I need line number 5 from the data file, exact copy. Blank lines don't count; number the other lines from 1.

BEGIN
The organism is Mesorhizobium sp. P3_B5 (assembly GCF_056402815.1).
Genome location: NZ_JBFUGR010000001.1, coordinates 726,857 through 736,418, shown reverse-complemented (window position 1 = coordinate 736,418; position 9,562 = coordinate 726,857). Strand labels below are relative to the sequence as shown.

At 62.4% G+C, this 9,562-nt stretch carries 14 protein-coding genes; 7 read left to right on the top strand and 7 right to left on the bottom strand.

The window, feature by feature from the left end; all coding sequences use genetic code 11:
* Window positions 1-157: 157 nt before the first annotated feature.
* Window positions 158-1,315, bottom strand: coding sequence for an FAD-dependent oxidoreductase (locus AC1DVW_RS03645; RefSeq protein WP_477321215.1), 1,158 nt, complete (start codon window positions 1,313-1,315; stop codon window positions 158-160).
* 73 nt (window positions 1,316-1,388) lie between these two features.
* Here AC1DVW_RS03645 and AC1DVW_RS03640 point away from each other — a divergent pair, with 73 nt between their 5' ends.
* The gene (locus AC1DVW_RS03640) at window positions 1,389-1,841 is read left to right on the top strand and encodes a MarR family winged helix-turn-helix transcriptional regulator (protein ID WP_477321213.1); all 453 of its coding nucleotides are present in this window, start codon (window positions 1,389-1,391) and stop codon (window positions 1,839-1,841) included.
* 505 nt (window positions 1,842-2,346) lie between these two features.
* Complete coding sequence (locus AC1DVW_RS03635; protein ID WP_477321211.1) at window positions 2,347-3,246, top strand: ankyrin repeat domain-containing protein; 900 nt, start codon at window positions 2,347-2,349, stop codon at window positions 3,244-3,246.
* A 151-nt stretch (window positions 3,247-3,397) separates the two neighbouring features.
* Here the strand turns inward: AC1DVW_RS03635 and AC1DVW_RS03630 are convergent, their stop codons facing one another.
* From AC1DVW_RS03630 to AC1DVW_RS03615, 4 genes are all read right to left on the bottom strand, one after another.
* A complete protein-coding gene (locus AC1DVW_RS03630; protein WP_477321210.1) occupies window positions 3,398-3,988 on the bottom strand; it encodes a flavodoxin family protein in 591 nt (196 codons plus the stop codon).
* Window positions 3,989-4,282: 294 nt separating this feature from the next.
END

* Window positions 1-157: 157 nt before the first annotated feature.